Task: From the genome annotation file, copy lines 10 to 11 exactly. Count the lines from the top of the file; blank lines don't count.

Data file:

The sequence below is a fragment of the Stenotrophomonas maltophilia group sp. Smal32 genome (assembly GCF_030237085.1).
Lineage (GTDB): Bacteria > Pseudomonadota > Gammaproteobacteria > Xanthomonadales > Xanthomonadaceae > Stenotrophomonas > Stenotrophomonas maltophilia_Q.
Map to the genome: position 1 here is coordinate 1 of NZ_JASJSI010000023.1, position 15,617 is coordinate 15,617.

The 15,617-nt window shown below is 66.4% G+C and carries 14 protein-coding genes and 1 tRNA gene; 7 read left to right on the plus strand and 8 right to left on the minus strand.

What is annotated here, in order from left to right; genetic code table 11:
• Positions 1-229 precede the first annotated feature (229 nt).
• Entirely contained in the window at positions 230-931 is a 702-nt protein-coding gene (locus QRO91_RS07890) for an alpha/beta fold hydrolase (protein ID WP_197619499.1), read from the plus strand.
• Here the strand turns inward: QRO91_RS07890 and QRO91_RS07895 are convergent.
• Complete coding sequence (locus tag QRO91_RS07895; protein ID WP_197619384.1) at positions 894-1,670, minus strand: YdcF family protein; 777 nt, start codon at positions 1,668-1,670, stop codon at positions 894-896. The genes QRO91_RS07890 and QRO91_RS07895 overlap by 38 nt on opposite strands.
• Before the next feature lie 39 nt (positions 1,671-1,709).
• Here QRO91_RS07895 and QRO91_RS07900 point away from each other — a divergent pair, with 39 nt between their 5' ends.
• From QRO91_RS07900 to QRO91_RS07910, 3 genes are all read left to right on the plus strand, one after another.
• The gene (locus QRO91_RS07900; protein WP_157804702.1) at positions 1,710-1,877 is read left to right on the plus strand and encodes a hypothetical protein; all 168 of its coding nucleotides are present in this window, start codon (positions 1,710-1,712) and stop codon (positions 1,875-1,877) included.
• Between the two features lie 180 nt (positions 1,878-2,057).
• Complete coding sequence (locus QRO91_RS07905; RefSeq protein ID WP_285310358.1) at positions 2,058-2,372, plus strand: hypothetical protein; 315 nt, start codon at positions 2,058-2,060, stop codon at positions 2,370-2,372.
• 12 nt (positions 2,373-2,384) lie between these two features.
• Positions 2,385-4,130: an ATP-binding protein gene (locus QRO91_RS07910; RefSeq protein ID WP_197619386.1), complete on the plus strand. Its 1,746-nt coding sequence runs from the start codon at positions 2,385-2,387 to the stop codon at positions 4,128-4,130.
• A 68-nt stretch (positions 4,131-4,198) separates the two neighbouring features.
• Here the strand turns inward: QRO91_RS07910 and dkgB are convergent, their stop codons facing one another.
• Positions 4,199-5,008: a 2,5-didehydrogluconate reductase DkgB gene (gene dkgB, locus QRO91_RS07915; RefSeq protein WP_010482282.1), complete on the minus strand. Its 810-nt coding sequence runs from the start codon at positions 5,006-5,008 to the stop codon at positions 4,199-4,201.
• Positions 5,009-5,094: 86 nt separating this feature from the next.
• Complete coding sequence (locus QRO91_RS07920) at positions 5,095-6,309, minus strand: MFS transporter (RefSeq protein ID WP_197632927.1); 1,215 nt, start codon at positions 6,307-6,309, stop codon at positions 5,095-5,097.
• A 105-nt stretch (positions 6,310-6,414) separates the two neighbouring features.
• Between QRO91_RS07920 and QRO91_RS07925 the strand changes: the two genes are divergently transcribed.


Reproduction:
• Before the next feature lie 39 nt (positions 1,671-1,709).
• Here QRO91_RS07895 and QRO91_RS07900 point away from each other — a divergent pair, with 39 nt between their 5' ends.